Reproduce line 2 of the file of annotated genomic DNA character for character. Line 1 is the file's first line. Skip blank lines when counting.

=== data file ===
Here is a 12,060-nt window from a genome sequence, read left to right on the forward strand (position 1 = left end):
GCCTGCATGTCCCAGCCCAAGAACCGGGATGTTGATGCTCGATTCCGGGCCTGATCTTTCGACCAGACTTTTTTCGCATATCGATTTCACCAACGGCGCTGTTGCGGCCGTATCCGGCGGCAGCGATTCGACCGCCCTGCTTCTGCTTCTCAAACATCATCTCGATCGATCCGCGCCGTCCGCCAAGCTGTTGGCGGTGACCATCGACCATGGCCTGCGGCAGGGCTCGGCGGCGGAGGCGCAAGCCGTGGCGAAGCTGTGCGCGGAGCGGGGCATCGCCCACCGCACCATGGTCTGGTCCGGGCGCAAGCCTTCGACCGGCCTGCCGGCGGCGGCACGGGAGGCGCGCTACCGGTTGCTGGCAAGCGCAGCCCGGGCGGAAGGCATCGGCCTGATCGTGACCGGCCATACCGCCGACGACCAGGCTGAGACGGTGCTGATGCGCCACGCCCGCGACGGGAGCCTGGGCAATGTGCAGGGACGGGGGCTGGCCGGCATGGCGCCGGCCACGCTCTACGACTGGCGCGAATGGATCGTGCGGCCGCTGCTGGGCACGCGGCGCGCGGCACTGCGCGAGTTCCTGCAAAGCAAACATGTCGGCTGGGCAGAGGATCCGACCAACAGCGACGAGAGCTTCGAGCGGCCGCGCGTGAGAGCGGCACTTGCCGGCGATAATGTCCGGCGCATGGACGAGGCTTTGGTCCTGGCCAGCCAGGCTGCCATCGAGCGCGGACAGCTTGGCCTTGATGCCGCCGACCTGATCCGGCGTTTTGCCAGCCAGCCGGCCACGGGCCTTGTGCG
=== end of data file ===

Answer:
GCCTGCATGTCCCAGCCCAAGAACCGGGATGTTGATGCTCGATTCCGGGCCTGATCTTTCGACCAGACTTTTTTCGCATATCGATTTCACCAACGGCGCTGTTGCGGCCGTATCCGGCGGCAGCGATTCGACCGCCCTGCTTCTGCTTCTCAAACATCATCTCGATCGATCCGCGCCGTCCGCCAAGCTGTTGGCGGTGACCATCGACCATGGCCTGCGGCAGGGCTCGGCGGCGGAGGCGCAAGCCGTGGCGAAGCTGTGCGCGGAGCGGGGCATCGCCCACCGCACCATGGTCTGGTCCGGGCGCAAGCCTTCGACCGGCCTGCCGGCGGCGGCACGGGAGGCGCGCTACCGGTTGCTGGCAAGCGCAGCCCGGGCGGAAGGCATCGGCCTGATCGTGACCGGCCATACCGCCGACGACCAGGCTGAGACGGTGCTGATGCGCCACGCCCGCGACGGGAGCCTGGGCAATGTGCAGGGACGGGGGCTGGCCGGCATGGCGCCGGCCACGCTCTACGACTGGCGCGAATGGATCGTGCGGCCGCTGCTGGGCACGCGGCGCGCGGCACTGCGCGAGTTCCTGCAAAGCAAACATGTCGGCTGGGCAGAGGATCCGACCAACAGCGACGAGAGCTTCGAGCGGCCGCGCGTGAGAGCGGCACTTGCCGGCGATAATGTCCGGCGCATGGACGAGGCTTTGGTCCTGGCCAGCCAGGCTGCCATCGAGCGCGGACAGCTTGGCCTTGATGCCGCCGACCTGATCCGGCGTTTTGCCAGCCAGCCGGCCACGGGCCTTGTGCG